While the Northern District has made clear that it is not transforming itself into a rocket docket like the Eastern District of Virginia or the Western District of Wisconsin, the newly enacted Local Patent Rules (“Rules” or “LPR”)* are going to have a significant impact on patent litigation filings in Chicago. The cases will not proceed to trial faster than the Northern District’s average for all cases of slightly more than two years, but the path to trial will be significantly different. The changes are even-handed, benefiting both patentholders and accused infringers. One might expect even-handed Rules to have little impact on filings, but in this case patentholders will likely decide that the Rules provide enough value to overcome the portions of the Rules that benefit accused infringers. The Rules, therefore, will draw patent cases to the Northern District. Here are the particular elements of the Rules that will attract patent plaintiffs to the Northern District:
1. Substantive Initial Disclosures & Document Production.
LPR 2.1 requires both parties to exchange substantive, non-evasive Rule 26(a) Initial Disclosures. Furthermore, LPR 2.1(b) requires that along with its Initial Disclosures, an accused infringer produce: 1) documents sufficient to show the operation and construction of each element of any product or process specifically accused in the Complaint; and 2) copies of all known prior art. This early document production, which is generally contemplated by Rule 26 but almost never done in practice, will be a major draw for patentholders. The ability to get immediate technical information in discovery, without the expense of serving document requests, is significant. It allows patentholders to have information before preparing their Initial Infringement Contentions. It also allows patentholders to evaluate the strength of their cases early using the technical information produced by the accused infringers, before incurring significant discovery expenses.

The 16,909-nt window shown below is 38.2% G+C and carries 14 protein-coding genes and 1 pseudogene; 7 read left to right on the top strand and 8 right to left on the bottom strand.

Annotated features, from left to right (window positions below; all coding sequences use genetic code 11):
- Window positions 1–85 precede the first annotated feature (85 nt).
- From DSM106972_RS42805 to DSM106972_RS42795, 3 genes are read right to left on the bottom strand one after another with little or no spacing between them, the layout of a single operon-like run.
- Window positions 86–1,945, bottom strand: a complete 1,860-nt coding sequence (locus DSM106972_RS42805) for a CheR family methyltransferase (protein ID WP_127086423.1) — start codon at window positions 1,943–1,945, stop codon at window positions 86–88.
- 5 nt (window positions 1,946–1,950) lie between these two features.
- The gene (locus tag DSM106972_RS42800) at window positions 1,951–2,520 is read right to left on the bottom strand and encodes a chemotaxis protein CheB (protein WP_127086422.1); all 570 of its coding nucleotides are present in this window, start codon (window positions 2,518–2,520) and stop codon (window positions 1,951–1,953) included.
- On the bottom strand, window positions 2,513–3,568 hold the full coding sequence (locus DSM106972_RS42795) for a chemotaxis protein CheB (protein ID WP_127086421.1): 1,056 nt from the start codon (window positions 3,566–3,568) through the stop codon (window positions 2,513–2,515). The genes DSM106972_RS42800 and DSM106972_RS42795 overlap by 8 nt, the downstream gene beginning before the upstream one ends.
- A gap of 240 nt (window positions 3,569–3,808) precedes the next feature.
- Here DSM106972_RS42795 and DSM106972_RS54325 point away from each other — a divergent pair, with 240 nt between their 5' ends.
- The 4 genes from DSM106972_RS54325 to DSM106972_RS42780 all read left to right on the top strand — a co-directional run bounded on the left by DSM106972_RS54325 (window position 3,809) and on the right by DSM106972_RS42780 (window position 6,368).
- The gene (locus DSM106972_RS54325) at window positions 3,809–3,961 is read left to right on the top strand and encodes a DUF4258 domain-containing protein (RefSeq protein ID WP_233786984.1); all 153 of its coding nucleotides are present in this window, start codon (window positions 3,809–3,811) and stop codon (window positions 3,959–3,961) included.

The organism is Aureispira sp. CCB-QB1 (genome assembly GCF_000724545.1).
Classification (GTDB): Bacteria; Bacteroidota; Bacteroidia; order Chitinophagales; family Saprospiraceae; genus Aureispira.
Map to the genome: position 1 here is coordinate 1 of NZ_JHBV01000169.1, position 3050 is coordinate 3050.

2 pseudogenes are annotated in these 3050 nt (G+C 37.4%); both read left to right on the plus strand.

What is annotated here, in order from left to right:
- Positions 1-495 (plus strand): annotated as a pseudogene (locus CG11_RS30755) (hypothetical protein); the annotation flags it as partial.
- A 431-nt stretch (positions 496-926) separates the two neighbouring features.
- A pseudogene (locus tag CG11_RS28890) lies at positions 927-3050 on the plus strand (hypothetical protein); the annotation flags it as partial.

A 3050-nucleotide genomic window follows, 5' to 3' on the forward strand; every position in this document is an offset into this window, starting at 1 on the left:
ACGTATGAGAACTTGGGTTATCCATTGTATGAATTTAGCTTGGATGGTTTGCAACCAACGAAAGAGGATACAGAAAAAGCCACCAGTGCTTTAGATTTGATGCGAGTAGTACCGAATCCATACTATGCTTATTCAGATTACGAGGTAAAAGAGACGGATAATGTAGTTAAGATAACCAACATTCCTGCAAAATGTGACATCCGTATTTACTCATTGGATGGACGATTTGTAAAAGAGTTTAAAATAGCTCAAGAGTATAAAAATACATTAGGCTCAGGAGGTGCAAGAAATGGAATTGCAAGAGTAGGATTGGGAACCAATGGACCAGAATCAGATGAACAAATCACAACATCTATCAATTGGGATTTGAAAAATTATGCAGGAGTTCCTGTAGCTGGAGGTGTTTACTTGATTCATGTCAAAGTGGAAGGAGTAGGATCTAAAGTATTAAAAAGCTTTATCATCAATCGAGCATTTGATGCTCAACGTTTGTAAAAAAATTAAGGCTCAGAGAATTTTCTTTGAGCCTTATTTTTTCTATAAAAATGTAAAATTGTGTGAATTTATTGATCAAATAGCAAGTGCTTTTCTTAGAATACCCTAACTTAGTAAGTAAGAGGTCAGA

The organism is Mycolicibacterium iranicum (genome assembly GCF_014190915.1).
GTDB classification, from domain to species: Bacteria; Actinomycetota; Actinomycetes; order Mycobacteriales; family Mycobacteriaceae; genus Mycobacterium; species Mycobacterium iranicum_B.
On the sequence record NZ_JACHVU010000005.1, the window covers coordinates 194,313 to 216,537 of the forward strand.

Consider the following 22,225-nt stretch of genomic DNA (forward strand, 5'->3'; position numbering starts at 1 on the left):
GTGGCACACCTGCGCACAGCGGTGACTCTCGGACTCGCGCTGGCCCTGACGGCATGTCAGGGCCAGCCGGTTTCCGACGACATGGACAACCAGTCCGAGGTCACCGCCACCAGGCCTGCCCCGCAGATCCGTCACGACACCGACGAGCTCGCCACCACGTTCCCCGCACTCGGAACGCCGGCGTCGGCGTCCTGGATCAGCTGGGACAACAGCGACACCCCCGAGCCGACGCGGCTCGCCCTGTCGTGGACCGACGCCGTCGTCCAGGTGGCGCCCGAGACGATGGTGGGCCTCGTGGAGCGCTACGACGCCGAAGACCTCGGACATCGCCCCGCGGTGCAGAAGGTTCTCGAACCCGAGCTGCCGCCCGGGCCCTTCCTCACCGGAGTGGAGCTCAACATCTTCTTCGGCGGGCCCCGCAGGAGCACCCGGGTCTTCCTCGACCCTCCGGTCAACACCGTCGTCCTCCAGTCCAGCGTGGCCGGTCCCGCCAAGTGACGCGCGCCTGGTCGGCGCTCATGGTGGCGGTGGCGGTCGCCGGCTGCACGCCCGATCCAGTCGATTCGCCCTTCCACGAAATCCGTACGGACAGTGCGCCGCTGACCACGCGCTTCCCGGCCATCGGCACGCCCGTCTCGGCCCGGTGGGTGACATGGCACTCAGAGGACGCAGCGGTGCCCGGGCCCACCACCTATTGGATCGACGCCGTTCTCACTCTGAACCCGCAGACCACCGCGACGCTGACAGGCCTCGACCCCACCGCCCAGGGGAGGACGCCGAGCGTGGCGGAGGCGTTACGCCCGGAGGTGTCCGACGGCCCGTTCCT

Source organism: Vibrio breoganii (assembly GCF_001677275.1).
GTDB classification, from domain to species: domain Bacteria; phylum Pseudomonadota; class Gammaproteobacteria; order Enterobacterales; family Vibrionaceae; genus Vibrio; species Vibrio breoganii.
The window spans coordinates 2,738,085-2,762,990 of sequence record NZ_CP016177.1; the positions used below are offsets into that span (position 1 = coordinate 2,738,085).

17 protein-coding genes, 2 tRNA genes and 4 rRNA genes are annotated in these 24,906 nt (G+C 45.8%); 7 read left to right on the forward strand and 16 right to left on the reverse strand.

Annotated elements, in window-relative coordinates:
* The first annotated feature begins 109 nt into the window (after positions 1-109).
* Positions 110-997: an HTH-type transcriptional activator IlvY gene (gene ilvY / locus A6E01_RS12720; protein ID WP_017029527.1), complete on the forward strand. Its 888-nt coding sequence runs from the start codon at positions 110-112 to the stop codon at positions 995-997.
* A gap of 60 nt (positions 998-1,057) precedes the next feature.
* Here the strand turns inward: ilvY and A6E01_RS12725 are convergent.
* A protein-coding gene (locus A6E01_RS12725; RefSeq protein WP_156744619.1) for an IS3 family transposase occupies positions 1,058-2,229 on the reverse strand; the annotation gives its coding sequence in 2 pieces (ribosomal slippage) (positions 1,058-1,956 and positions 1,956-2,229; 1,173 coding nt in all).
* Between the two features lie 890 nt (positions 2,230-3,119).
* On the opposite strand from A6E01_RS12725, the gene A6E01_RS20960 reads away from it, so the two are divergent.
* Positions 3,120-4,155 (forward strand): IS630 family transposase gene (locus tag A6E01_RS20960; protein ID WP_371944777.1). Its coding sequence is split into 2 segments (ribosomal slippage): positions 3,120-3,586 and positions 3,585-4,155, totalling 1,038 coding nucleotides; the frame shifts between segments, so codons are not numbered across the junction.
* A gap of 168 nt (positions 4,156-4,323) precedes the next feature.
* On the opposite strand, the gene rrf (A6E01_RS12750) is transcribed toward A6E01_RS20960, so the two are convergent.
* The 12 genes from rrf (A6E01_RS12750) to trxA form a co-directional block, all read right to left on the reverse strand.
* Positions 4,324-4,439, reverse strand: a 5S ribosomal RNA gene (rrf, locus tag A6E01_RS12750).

But while LPR 2.1 will attract patent plaintiffs, it also benefits accused infringers. LPR 2.1 also requires patentholders to make an initial document production, and patentholders have a more significant obligation. They must produce not just documents sufficient to show, but all documents regarding: 1) any sale, offer for sale or use of the patented invention before filing; 2) design, reduction to practice or invention of the patented technology generally; 3) all communications with the PTO (the prosecution history) for the patents in suit and any patents from which they claim priority; and 4) ownership of the patent. Additionally, as with accused infringers, patentholders must identify which documents correspond to each of the four categories. Having this early information will allow accused infringers to evaluate their defenses early in the case and prepare for early dispositive motions such as motions challenging ownership or validity based upon a bar date. And the documents will allow accused infringers to update affirmative defenses or add counterclaims before there could be any prejudice.
Finally, the accused infringers’ production obligation regarding its products is only triggered if the patentholder specifically identifies the accused products in its complaint. This will strongly encourage plaintiffs to identify the accused products in the complaint. A standard which comports with the Twombly/Iqbal pleading standards – click here to read my article on the uneven application of the Twombly standard between patentholders and accused infringers.
2. Defendant opens and closes Markman briefing.
Most Districts either have two rounds of concurrent claim construction briefing or a traditional opening-response-reply schedule with the patentholder opening and replying. Significantly, the Rules provide for a single set of briefs with the accused infringer—not the patent holder—submitting the initial and final briefs. Writing first and last benefits the accused infringer. But economically, the patentholder saves money by only writing one brief and can make any follow up arguments during a hearing or seek a sur-reply if the Court does not hold a hearing.
3. Late Claim Construction briefing.
The final major draw for patentholders is the late claim construction proceedings. In addition to cost savings in the briefing process, the claim construction is scheduled during the later portion of a discovery period that is scheduled to end forty-five days after the Court rules on claim construction. Maintaining pre-claim construction uncertainty through most of discovery benefits patentholders. Furthermore, the Rules make clear that a judge can disregard early dispositive motions that would require claim construction before the claim construction contemplated by the Rules. So, patentholders may face fewer early summary judgment motions.
The Rules are evenhanded, benefiting both patentholders and accused infringers. But the specific benefits afforded patentholders will still drive patentholders to file in the Northern District of Illinois over other courts, some that may have faster times to trial, with different rules.